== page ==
We are living in a moment in which the twin crises of public health and the environment are merging, the confluence of the two magnifying the destruc-tive power of each. As they run together, the crosscurrents of disease and ecological deteriora-tion build on one another, becoming increasingly turbulent and damaging forces that are tearing at the very fabric of our societies. Climate change, chemical contamination, and unsustainable re-source use are all exacerbating ill-health the world over. These environmental health problems are increasing pressure on, and eroding the capacity of, already thinly stretched health care systems.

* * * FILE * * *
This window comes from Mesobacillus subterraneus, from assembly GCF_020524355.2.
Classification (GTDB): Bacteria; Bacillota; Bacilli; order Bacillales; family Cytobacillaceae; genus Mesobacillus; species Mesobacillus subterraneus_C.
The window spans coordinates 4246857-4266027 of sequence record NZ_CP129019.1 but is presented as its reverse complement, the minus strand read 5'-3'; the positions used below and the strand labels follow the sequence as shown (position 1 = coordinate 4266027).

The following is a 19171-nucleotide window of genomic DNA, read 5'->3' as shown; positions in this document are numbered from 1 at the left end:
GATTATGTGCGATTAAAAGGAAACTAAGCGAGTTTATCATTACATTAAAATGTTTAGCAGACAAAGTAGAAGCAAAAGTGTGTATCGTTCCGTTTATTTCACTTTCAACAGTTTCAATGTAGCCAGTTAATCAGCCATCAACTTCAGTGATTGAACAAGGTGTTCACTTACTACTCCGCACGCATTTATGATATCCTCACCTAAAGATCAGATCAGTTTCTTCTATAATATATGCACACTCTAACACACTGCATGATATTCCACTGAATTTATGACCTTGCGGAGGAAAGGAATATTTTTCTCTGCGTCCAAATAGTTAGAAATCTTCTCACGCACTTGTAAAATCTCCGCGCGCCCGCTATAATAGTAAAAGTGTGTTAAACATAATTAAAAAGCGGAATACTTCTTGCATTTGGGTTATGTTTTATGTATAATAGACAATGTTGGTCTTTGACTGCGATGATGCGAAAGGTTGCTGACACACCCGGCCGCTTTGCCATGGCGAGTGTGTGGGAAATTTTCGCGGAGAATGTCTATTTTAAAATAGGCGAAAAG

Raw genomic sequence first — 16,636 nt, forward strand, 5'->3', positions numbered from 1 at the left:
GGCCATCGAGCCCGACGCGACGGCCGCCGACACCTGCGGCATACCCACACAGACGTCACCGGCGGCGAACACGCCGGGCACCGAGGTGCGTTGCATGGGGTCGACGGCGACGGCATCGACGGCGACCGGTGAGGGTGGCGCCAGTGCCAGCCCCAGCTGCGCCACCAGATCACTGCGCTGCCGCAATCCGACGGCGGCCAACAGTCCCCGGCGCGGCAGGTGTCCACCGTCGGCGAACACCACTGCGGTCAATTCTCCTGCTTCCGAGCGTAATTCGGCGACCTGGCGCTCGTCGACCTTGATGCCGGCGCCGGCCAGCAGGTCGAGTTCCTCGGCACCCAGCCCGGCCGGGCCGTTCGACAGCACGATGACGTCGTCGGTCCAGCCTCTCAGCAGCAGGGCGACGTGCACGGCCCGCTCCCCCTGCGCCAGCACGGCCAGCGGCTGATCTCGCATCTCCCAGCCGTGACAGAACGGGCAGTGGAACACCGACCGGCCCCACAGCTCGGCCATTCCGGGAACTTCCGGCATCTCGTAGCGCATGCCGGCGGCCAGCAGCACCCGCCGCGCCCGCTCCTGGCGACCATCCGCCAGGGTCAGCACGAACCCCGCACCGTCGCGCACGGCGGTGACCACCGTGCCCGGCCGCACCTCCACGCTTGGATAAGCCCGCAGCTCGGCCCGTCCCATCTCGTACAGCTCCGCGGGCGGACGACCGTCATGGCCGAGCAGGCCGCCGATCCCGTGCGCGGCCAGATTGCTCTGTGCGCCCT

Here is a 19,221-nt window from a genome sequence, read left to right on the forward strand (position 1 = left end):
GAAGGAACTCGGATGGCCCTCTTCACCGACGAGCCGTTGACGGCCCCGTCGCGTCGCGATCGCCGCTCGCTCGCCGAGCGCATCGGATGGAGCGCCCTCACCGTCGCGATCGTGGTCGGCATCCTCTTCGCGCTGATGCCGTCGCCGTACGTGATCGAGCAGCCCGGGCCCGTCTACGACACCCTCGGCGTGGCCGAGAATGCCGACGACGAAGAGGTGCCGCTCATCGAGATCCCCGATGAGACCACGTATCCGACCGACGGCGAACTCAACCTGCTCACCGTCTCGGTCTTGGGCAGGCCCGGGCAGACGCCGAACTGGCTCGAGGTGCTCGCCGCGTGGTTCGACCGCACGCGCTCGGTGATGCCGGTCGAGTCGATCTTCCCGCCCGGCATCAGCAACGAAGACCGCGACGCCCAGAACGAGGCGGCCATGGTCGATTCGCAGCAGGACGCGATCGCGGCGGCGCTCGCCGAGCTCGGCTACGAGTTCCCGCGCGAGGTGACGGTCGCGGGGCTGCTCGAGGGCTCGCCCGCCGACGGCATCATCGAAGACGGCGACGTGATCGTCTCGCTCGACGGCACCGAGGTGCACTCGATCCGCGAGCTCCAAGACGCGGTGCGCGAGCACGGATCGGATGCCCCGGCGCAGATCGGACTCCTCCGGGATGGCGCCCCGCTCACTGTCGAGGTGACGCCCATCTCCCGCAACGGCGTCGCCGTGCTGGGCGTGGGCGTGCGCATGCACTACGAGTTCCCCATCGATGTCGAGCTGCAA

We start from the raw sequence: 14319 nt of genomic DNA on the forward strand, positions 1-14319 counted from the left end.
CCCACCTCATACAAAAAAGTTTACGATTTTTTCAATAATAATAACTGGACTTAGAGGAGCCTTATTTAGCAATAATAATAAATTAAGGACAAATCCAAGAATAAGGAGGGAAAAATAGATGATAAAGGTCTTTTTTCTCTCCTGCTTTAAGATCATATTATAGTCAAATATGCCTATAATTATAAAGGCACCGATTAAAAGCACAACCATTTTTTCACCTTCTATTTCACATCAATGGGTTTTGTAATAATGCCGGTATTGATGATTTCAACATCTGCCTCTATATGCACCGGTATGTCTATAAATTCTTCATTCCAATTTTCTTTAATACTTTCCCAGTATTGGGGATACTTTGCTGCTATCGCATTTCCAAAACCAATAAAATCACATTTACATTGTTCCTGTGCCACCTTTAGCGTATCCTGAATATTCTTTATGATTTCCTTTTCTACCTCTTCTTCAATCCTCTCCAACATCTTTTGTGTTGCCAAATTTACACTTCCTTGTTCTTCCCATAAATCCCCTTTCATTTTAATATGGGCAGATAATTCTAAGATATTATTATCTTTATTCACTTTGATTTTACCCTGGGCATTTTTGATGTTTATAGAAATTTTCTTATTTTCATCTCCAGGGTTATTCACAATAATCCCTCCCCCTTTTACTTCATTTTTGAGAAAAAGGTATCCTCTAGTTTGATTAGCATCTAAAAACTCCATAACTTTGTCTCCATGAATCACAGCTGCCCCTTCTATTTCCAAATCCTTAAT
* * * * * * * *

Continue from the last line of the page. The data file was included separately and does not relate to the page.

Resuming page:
Meanwhile, the health sector itself is paradoxically contributing to these very environmental health problems, even as it attempts to address their impacts. Through the products and technologies it deploys, the resources it consumes, the waste it generates and the buildings it constructs and operates, the health sector is a significant source of pollution around the world, and therefore an unintentional contributor to trends that undermine public health.Yet the converse is also true. While there is a confluence of crises, there is also a growing convergence of solutions that foster both public health and environmental sustainability, pointing the way toward a greener, healthier future.
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